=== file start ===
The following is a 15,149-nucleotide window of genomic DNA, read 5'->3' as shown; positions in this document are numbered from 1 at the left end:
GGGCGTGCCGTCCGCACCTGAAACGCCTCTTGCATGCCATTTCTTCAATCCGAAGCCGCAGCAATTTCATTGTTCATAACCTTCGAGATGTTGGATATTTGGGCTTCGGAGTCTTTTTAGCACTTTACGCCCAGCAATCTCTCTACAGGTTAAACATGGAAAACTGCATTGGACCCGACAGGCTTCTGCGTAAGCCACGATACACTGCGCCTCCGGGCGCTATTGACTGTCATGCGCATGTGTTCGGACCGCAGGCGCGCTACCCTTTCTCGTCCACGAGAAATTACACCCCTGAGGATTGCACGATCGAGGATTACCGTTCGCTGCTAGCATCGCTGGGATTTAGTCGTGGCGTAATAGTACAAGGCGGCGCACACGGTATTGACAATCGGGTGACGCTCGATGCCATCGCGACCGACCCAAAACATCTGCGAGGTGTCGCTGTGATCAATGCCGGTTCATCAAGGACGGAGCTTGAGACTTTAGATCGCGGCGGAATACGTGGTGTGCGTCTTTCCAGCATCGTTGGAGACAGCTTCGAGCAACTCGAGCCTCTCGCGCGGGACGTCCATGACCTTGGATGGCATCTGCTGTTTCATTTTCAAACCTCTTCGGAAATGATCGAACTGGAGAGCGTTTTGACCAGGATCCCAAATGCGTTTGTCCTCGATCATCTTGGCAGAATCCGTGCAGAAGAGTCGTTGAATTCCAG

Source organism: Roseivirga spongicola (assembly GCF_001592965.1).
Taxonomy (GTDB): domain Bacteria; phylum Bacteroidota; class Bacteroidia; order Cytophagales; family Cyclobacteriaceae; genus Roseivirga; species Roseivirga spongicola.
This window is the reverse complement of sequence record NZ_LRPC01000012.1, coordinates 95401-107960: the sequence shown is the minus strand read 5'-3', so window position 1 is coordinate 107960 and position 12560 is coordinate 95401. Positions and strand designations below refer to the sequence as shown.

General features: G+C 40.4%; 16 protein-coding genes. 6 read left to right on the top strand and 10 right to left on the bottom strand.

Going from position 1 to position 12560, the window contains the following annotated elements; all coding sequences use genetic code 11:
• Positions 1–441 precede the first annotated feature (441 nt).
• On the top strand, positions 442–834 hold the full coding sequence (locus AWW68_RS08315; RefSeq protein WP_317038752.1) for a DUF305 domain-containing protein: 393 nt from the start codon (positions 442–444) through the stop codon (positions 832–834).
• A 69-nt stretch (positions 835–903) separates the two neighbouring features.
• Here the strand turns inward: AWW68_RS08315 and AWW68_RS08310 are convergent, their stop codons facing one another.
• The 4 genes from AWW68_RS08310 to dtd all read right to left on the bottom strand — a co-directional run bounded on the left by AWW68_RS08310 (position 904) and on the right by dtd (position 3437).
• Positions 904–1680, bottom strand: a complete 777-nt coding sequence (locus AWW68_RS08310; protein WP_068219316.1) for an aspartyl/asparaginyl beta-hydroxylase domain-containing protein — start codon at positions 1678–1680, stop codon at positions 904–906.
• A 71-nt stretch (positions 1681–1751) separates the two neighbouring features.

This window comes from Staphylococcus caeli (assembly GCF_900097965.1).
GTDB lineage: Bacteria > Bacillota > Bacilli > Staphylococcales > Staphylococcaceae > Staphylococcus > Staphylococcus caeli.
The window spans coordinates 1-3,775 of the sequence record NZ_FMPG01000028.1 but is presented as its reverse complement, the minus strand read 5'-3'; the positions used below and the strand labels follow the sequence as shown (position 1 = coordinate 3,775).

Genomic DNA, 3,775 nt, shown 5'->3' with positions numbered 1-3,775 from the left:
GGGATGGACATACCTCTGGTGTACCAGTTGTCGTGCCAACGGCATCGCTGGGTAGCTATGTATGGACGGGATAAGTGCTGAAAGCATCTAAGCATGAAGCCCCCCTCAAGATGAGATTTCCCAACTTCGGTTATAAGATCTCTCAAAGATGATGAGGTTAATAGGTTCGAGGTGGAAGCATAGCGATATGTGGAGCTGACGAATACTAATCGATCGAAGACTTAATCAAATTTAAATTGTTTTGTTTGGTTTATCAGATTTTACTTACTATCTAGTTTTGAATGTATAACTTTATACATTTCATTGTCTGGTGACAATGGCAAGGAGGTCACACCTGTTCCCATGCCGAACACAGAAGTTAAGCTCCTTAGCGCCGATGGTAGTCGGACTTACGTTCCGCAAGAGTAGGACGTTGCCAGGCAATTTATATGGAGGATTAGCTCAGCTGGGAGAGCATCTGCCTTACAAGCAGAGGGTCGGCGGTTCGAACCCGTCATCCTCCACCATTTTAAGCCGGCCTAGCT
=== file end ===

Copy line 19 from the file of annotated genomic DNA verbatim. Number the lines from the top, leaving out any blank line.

GGGATGGACATACCTCTGGTGTACCAGTTGTCGTGCCAACGGCATCGCTGGGTAGCTATGTATGGACGGGATAAGTGCTGAAAGCATCTAAGCATGAAGCCCCCCTCAAGATGAGATTTCCCAACTTCGGTTATAAGATCTCTCAAAGATGATGAGGTTAATAGGTTCGAGGTGGAAGCATAGCGATATGTGGAGCTGACGAATACTAATCGATCGAAGACTTAATCAAATTTAAATTGTTTTGTTTGGTTTATCAGATTTTACTTACTATCTAGTTTTGAATGTATAACTTTATACATTTCATTGTCTGGTGACAATGGCAAGGAGGTCACACCTGTTCCCATGCCGAACACAGAAGTTAAGCTCCTTAGCGCCGATGGTAGTCGGACTTACGTTCCGCAAGAGTAGGACGTTGCCAGGCAATTTATATGGAGGATTAGCTCAGCTGGGAGAGCATCTGCCTTACAAGCAGAGGGTCGGCGGTTCGAACCCGTCATCCTCCACCATTTTAAGCCGGCCTAGCT